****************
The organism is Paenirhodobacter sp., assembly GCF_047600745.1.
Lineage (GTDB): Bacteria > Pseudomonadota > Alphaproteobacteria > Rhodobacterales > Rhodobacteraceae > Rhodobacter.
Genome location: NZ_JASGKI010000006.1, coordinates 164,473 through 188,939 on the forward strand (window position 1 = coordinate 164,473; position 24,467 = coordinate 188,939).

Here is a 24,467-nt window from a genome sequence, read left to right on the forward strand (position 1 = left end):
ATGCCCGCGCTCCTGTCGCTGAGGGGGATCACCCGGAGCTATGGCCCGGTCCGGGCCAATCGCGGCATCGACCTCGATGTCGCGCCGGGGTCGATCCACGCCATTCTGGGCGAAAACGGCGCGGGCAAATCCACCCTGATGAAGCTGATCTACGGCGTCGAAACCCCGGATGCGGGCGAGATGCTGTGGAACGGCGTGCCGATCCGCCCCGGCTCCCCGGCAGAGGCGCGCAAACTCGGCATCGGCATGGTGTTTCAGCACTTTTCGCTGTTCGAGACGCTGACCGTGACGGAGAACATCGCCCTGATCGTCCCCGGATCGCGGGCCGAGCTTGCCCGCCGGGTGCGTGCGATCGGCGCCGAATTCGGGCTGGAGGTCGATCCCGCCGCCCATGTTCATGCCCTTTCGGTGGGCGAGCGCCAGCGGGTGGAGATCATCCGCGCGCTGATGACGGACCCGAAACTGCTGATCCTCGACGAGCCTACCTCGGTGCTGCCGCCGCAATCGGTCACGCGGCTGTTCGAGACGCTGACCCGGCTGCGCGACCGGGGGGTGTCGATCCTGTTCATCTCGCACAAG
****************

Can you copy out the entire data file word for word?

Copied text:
The organism is Paenirhodobacter sp., assembly GCF_047600745.1.
Lineage (GTDB): Bacteria > Pseudomonadota > Alphaproteobacteria > Rhodobacterales > Rhodobacteraceae > Rhodobacter.
Genome location: NZ_JASGKI010000006.1, coordinates 164,473 through 188,939 on the forward strand (window position 1 = coordinate 164,473; position 24,467 = coordinate 188,939).

Here is a 24,467-nt window from a genome sequence, read left to right on the forward strand (position 1 = left end):
ATGCCCGCGCTCCTGTCGCTGAGGGGGATCACCCGGAGCTATGGCCCGGTCCGGGCCAATCGCGGCATCGACCTCGATGTCGCGCCGGGGTCGATCCACGCCATTCTGGGCGAAAACGGCGCGGGCAAATCCACCCTGATGAAGCTGATCTACGGCGTCGAAACCCCGGATGCGGGCGAGATGCTGTGGAACGGCGTGCCGATCCGCCCCGGCTCCCCGGCAGAGGCGCGCAAACTCGGCATCGGCATGGTGTTTCAGCACTTTTCGCTGTTCGAGACGCTGACCGTGACGGAGAACATCGCCCTGATCGTCCCCGGATCGCGGGCCGAGCTTGCCCGCCGGGTGCGTGCGATCGGCGCCGAATTCGGGCTGGAGGTCGATCCCGCCGCCCATGTTCATGCCCTTTCGGTGGGCGAGCGCCAGCGGGTGGAGATCATCCGCGCGCTGATGACGGACCCGAAACTGCTGATCCTCGACGAGCCTACCTCGGTGCTGCCGCCGCAATCGGTCACGCGGCTGTTCGAGACGCTGACCCGGCTGCGCGACCGGGGGGTGTCGATCCTGTTCATCTCGCACAAG